March 16, 2006

Meaningful Bites in Boston

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“Through travel, I first became aware of the outside world; it was through travel that I found my own introspective way into becoming a part of it.” – Eudora Welty

Like any food-lover, my travels bypass ancient ruins, pieces of history and museums. In Paris, I ignored the Louvre and headed straight for the La Durée tearoom. In Prague, I breezed through Old Town Square and planted myself firmly in a bar that serves goulash. Last weekend, I left the restaurant scene in Ithaca and headed for Boston with one aim: to eat as much food as possible in the twenty-four hours of my visit.

I happened to descend upon Boston during the best time of the year to eat out: Restaurant Week. The twice-yearly Restaurant Week, funded in part by corporate sponsors, is gaining popularity in Boston, New York and Washington DC. Many ridiculously unaffordable restaurants boast a three-course prix fixe menu at $20 for lunch and $30 for dinner, not a bad deal, considering that one course at most of these restaurants runs from $25-$50 on a normal day. Diners get a chance to try new restaurants with little risk, and restaurants get a chance to attract new customers. Out of all the restaurants in Boston, I chose to dine at Sandrine’s, a French bistro on Holyoke Street in Cambridge. The pumpkin-butternut squash-lobster bisque was rich yet not too thick, warm in flavor and smooth in texture – it was served with a bottomless basket of warm, crusty French bread. The duck breast with cherry balsamic reduction tasted unlike any duck I have ever tried – this cut was lean and melted in the mouth. I finished the meal off with a brandied cherry custard soufflé. The soufflé itself had a rich, eggy, vanilla flavor and perfect consistency and was layered with a coating of dark chocolate. This wonderful meal was topped off with flawless service and a warm, inviting atmosphere – I would go back to Sandrine’s any time of the year.

How does an epicure spend a day in Boston? Food shopping, of course! Make sure to visit Cardullo’s in Harvard Square for the pinnacle of sweet indulgences. Cardullo’s probably carries just what you’re looking for: specialty jams, cookies, pastries, cheeses, hard candies and, of course, chocolates line the shelves.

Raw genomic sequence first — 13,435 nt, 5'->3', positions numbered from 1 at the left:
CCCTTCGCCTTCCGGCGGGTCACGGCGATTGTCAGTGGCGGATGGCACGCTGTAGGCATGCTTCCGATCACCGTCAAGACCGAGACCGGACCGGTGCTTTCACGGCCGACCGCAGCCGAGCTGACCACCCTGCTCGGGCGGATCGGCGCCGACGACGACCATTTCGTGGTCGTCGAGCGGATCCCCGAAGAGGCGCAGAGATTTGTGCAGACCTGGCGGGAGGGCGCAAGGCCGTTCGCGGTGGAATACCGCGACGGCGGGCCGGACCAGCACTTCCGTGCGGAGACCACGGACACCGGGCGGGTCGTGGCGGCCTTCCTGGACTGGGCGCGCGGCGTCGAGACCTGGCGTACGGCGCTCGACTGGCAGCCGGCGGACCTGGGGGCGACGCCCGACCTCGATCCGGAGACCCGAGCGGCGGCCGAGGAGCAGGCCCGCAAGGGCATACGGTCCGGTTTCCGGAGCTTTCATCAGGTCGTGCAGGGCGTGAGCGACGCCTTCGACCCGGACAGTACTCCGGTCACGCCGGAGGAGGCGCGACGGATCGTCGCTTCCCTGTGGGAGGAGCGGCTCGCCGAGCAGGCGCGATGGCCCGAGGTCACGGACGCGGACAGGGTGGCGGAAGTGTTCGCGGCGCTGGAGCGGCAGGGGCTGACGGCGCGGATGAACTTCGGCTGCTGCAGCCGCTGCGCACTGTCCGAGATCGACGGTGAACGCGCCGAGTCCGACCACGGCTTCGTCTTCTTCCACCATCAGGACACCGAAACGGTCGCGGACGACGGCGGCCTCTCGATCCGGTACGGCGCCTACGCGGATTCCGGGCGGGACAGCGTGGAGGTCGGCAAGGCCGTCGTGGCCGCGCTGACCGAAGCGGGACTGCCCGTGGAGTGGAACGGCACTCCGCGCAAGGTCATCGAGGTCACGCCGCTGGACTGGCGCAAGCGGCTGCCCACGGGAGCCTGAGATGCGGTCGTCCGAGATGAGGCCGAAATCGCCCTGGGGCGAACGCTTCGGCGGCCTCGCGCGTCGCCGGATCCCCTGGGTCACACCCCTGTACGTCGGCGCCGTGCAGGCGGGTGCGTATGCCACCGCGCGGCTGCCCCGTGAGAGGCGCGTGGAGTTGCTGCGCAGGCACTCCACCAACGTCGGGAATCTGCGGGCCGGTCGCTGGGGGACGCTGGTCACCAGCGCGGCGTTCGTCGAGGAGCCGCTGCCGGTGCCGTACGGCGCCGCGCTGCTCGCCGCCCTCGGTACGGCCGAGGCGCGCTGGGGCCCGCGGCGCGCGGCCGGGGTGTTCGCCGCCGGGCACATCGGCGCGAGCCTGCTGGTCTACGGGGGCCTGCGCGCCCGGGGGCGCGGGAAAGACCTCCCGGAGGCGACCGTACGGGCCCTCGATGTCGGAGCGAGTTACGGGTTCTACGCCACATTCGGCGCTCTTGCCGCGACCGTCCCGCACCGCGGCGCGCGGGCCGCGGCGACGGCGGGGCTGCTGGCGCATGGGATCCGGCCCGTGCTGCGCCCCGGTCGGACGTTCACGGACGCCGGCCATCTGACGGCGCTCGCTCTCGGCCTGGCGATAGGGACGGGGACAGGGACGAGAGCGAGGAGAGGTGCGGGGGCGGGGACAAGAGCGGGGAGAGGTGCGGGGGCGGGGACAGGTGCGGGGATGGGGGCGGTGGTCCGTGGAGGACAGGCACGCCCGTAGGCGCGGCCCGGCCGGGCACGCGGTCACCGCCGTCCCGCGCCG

Newberry Street is another popular shopping destination. Whereas most people venture into the Versace and Armani stores, foodies find other, more stimulating forms of entertainment. Boston’s most famous ice cream shops line Newberry Street. To maximize food capacity, hop into each and request a “taste” of an interesting flavor. JP Licks boasted “potato pie” ice cream last weekend. The ice cream itself contained hints of vanilla and cinnamon but contained mysterious crunchy bits, which turned out to be actual chunks of white potato.

Another favorite past-time of mine involves visiting each chocolate store I pass and ordering one truffle. Newberry Street’s Teuscher fit the bill with its white chocolate truffle. The exterior was smooth and not too sweet; the interior tasted almost like a cheesecake and melted on contact with the tongue.

Does anyone still have room for lunch? Boston boasts some great lunch spots – and some crummy ones. Don’t fall for the Quincy Market trap. Most of the food in Faneuil Hall is mediocre, with mayonnaise-drenched lobster rolls and floury clam chowder. But if this is your first visit to Boston, do not ignore the clam chowder in a bread bowl – just know where to buy it. The Blackstone Grill, near Faneuil Hall, and the Atlantic Fish Company on Boylston Street both serve this dish to perfection. The chowder is thick but not stagnant, and it’s chock-full of clams. The bread bowl itself is a work of art. Unlike bread bowls at Atlanta Bread Company, good “Boston” bread bowls are buttery and melt in your mouth in perfect harmony with the soup. Other lunch adventures include dim sum in Chinatown, particularly at the famed China Pearl. Make sure to allow enough time for at least a 30 minute wait – even though the restaurant has countless tables, it’s always packed.

Afternoon pastry is another favorite tradition of many foodie vacationers, and the best area in Boston for this treat is the North End. Mike’s is always crowded, but the line moves fast. Your reward involves a 20 foot long dessert case, 20 feet of dessert-filled shelving, six different varieties of cannolis and the most difficult decision of your life.

Boston is a city with a vibrant, eclectic gastronomy. Traditional New England fare co-exists with ethnic Chinese, Italian, Japanese and Korean, as well as nouveau experimental cuisines and of course, Dunkin Donuts aficionados. Most tourists attempt to “know” a destination by sightseeing and museum hopping, but the heart of any city contains its food culture. The next time you travel, delve deeper.

Archived article by Anna Fishman